Speed. A Poem by Steve de France

 
 
One cloudy day in 1945, 
I played alone in a vacant lot 
across from the Central Hotel. 
Digging roads for my fire
engine. It was small, red, 
and made of cast metal. 
Suddenly, I saw my mother 
standing next to a man 
in uniform. She called to me. 
 
 
We were living in a cheap hotel
in Redondo Beach. 
The Central Hotel. 
Built in the twenties or so. 
Wooden fire escapes. 
Transoms. 
Bathroom down the hall. 
Filled with smoke, 
whiskey voices, 
coughing. 
Men and women fighting. 
Doors banging. 
People coming & going all hours…
 
 
I stood & shaded my eyes
from the sun glare. They walked across 
the street to me. 
 
“This is your father.”
 
He had medals on his chest. 
I stared at him, 
not comprehending. 
He grabbed me up like a bag of potatoes. 
Whiskers scraped my cheek. 
Beer breath frightened me. 
He toted me
into the Central Hotel. 
 
The war was over. 
 
I remember the smells. 
People cooking on hot plates. 
Fish, cans of hash, eggs, stew,
potatoes, onions, cabbage, coffee, 
anything & everything cheap. 
And then, there was the
hotel manager patrolling the halls. 
 
Looking for overdue rents. 
Maybe an open door to stare in. 
He smoked big cheap cigars. 
Chewed them till they were wet
then, he’d hock & spit. 
Usually he’d miss the open door
hitting the floor instead, 
the was followed by a 
“God Damn” or two. 
But
more powerful than all these odours 
was the stench of the mouldering
hallway carpet. That grease-stained, 
puke-beige carpet. It’s miasma
hung fog like in the halls. 
This night
For reasons I didn’t understand
I was forced to sleep alone
in our hallway leading to the bathroom. 
Here in the shadows, car headlights
seeped through diaphanous curtains
from Diamond Street, and threw
huge fantastic shapes of black 
and ghostly white on aged wallpaper. 
 
I cried. 
Until he came in a flood of light;
and spanked me till my butt burned.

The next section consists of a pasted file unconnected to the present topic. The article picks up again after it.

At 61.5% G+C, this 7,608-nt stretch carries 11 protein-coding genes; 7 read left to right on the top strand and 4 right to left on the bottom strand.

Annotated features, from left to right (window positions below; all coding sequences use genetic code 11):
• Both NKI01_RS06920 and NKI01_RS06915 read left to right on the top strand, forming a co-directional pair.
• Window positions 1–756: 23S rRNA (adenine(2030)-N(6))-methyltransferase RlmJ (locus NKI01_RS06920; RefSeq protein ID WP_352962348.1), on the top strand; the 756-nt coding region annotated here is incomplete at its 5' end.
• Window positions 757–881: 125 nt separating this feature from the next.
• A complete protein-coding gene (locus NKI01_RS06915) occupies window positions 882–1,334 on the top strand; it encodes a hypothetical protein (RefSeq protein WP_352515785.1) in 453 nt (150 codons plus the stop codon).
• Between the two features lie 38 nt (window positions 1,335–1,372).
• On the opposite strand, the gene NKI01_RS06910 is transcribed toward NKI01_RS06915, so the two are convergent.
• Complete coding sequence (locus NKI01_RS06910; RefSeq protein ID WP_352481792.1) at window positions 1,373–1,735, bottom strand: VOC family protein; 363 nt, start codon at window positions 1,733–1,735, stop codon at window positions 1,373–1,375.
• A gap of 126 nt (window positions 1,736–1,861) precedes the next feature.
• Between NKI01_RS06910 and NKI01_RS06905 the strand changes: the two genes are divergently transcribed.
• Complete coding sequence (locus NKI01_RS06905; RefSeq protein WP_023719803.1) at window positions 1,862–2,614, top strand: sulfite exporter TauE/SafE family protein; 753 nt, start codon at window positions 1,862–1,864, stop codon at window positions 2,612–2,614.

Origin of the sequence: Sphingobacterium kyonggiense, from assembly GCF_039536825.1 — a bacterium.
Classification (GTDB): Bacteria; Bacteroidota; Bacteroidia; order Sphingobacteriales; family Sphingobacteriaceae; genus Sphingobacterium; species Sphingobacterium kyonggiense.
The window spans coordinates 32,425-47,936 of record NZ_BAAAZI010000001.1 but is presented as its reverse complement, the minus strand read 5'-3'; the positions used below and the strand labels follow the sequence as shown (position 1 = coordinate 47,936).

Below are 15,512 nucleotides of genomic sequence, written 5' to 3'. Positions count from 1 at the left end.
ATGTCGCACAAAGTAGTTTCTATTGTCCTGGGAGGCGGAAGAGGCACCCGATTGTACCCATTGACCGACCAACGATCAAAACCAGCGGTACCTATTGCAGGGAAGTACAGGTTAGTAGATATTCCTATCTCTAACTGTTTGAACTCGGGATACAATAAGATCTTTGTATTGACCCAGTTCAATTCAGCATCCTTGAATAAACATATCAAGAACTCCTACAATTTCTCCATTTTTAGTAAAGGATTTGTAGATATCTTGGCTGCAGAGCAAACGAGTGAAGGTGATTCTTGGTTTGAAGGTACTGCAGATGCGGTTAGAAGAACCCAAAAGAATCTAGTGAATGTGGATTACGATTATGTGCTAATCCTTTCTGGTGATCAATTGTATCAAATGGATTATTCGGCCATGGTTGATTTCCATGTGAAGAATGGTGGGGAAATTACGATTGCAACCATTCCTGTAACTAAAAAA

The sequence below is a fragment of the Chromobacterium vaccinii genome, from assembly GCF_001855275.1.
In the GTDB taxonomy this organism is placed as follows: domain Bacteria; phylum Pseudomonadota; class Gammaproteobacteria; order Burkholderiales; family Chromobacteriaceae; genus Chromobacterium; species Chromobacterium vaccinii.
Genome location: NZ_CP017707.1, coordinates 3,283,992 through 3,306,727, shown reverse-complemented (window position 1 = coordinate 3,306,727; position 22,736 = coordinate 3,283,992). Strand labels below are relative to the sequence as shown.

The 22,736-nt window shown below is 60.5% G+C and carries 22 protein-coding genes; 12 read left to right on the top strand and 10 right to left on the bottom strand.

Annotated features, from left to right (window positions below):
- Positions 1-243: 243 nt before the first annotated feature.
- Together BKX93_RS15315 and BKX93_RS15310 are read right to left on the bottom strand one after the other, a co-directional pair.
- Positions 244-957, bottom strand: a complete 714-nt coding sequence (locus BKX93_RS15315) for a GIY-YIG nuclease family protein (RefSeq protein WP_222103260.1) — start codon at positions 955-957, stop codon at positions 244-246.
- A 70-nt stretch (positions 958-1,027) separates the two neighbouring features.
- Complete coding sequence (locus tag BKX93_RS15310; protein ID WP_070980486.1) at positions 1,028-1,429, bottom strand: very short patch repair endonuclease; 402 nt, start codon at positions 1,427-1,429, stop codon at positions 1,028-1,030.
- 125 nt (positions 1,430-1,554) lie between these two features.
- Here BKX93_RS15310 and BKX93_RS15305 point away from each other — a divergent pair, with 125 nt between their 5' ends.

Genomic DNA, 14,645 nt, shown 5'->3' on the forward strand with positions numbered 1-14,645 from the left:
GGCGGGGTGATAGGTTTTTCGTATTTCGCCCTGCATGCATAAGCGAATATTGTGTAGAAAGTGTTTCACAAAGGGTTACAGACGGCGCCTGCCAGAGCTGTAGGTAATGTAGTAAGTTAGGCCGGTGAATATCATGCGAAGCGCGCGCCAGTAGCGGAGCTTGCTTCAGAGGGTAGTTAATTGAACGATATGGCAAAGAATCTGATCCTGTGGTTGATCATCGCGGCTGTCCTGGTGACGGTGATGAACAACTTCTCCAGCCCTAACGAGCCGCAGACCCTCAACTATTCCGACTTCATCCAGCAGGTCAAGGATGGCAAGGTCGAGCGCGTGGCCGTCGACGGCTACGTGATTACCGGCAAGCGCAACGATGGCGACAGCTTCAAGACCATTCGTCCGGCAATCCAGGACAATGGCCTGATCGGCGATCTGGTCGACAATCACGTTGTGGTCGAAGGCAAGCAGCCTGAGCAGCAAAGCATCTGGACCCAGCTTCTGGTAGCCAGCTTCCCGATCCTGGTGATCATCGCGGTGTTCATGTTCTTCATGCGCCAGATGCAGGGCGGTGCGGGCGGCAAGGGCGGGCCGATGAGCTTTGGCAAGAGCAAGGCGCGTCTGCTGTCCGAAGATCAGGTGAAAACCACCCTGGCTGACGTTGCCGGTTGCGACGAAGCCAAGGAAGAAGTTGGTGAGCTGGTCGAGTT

And then for the rest of the night, 
I breathed the stench of dead carpet
and listened to each night sound
walk by my hall window. 
 
 
I fell asleep, planning immortal revenge. 
Not long after this, my father, 
Speed disappeared forever.
 
 
His memory still hangs like a fog in my mind. 
 
 
little Steve

 
Steve De France is a widely published poet, playwright and essayist both in
America and in Great Britain. His work has appeared in literary
publications in America, England, Canada, France, Ireland, Wales,
Scotland, India, Australia, and New Zealand. He has been nominated for a
Pushcart Prize in Poetry in both 2002, 2003 & 2006. Recently, his
work has appeared in The Wallace Stevens Journal, The Mid-American
Poetry Review, Ambit, Atlantic, Clean Sheets, Poetry Bay, The Yellow
Medicine Review and The Sun. In England he won a Reader’s Award in Orbis
Magazine for his poem “Hawks.” In the United States he won the Josh
Samuels’ Annual Poetry Competition (2003) for his poem: “The Man Who
Loved Mermaids.” His play THE KILLER had it’s world premier at the
GARAGE THEATER in Long Beach, California (Sept-October 2006). He has
received the Distinguished Alumnus Award from Chapman University for his
writing. Most recently his poem “Gregor’s Wings” has been nominated
for The Best of The Net by Poetic Diversity.

 
 
 

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